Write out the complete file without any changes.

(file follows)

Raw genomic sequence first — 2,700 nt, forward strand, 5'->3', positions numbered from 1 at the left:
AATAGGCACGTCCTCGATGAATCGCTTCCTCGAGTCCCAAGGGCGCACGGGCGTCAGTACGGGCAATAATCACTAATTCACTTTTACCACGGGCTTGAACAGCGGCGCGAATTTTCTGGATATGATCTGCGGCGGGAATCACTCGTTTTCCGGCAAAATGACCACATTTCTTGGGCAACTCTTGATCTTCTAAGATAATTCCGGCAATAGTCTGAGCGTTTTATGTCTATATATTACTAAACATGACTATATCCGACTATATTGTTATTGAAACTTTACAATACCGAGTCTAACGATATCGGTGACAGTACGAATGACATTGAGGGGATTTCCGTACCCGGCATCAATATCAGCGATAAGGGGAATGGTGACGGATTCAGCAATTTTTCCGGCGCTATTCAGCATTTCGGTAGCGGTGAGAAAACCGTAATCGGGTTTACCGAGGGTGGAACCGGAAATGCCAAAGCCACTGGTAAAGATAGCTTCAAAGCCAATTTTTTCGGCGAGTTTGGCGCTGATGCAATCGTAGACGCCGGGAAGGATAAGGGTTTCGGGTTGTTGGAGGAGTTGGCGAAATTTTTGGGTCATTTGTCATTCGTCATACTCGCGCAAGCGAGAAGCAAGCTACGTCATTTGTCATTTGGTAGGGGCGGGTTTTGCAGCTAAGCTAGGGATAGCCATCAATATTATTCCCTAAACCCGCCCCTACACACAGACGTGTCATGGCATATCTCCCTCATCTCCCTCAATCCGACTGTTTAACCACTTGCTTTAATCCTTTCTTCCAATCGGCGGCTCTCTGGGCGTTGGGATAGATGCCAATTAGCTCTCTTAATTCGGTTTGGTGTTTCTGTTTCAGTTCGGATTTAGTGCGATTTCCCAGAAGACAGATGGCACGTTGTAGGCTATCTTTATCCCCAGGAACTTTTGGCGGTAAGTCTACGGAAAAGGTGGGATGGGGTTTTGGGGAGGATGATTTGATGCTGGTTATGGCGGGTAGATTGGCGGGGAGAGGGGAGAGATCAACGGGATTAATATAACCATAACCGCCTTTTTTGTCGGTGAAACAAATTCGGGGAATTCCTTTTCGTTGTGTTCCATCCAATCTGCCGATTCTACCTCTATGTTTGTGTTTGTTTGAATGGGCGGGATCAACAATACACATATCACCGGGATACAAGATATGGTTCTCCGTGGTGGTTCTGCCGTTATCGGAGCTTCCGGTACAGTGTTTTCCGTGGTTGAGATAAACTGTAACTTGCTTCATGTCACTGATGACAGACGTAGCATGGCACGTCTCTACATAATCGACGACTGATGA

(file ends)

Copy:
Raw genomic sequence first — 2,700 nt, forward strand, 5'->3', positions numbered from 1 at the left:
AATAGGCACGTCCTCGATGAATCGCTTCCTCGAGTCCCAAGGGCGCACGGGCGTCAGTACGGGCAATAATCACTAATTCACTTTTACCACGGGCTTGAACAGCGGCGCGAATTTTCTGGATATGATCTGCGGCGGGAATCACTCGTTTTCCGGCAAAATGACCACATTTCTTGGGCAACTCTTGATCTTCTAAGATAATTCCGGCAATAGTCTGAGCGTTTTATGTCTATATATTACTAAACATGACTATATCCGACTATATTGTTATTGAAACTTTACAATACCGAGTCTAACGATATCGGTGACAGTACGAATGACATTGAGGGGATTTCCGTACCCGGCATCAATATCAGCGATAAGGGGAATGGTGACGGATTCAGCAATTTTTCCGGCGCTATTCAGCATTTCGGTAGCGGTGAGAAAACCGTAATCGGGTTTACCGAGGGTGGAACCGGAAATGCCAAAGCCACTGGTAAAGATAGCTTCAAAGCCAATTTTTTCGGCGAGTTTGGCGCTGATGCAATCGTAGACGCCGGGAAGGATAAGGGTTTCGGGTTGTTGGAGGAGTTGGCGAAATTTTTGGGTCATTTGTCATTCGTCATACTCGCGCAAGCGAGAAGCAAGCTACGTCATTTGTCATTTGGTAGGGGCGGGTTTTGCAGCTAAGCTAGGGATAGCCATCAATATTATTCCCTAAACCCGCCCCTACACACAGACGTGTCATGGCATATCTCCCTCATCTCCCTCAATCCGACTGTTTAACCACTTGCTTTAATCCTTTCTTCCAATCGGCGGCTCTCTGGGCGTTGGGATAGATGCCAATTAGCTCTCTTAATTCGGTTTGGTGTTTCTGTTTCAGTTCGGATTTAGTGCGATTTCCCAGAAGACAGATGGCACGTTGTAGGCTATCTTTATCCCCAGGAACTTTTGGCGGTAAGTCTACGGAAAAGGTGGGATGGGGTTTTGGGGAGGATGATTTGATGCTGGTTATGGCGGGTAGATTGGCGGGGAGAGGGGAGAGATCAACGGGATTAATATAACCATAACCGCCTTTTTTGTCGGTGAAACAAATTCGGGGAATTCCTTTTCGTTGTGTTCCATCCAATCTGCCGATTCTACCTCTATGTTTGTGTTTGTTTGAATGGGCGGGATCAACAATACACATATCACCGGGATACAAGATATGGTTCTCCGTGGTGGTTCTGCCGTTATCGGAGCTTCCGGTACAGTGTTTTCCGTGGTTGAGATAAACTGTAACTTGCTTCATGTCACTGATGACAGACGTAGCATGGCACGTCTCTACATAATCGACGACTGATGA